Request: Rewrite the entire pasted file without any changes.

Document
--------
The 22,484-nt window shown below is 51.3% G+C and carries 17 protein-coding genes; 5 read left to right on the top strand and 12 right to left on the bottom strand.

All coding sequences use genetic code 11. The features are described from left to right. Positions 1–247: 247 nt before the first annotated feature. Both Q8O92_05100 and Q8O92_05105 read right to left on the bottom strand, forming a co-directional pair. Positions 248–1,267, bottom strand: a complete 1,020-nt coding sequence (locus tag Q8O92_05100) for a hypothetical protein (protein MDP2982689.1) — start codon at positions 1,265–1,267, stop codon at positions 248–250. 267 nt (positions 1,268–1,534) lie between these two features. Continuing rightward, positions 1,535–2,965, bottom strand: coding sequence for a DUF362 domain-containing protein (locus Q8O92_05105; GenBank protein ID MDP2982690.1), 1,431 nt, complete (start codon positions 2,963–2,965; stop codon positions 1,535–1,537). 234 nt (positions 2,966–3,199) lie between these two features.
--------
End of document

The 22,484-nt window shown below is 51.3% G+C and carries 17 protein-coding genes; 5 read left to right on the top strand and 12 right to left on the bottom strand.

All coding sequences use genetic code 11. The features are described from left to right. Positions 1–247: 247 nt before the first annotated feature. Both Q8O92_05100 and Q8O92_05105 read right to left on the bottom strand, forming a co-directional pair. Positions 248–1,267, bottom strand: a complete 1,020-nt coding sequence (locus tag Q8O92_05100) for a hypothetical protein (protein MDP2982689.1) — start codon at positions 1,265–1,267, stop codon at positions 248–250. 267 nt (positions 1,268–1,534) lie between these two features. Continuing rightward, positions 1,535–2,965, bottom strand: coding sequence for a DUF362 domain-containing protein (locus Q8O92_05105; GenBank protein ID MDP2982690.1), 1,431 nt, complete (start codon positions 2,963–2,965; stop codon positions 1,535–1,537). 234 nt (positions 2,966–3,199) lie between these two features.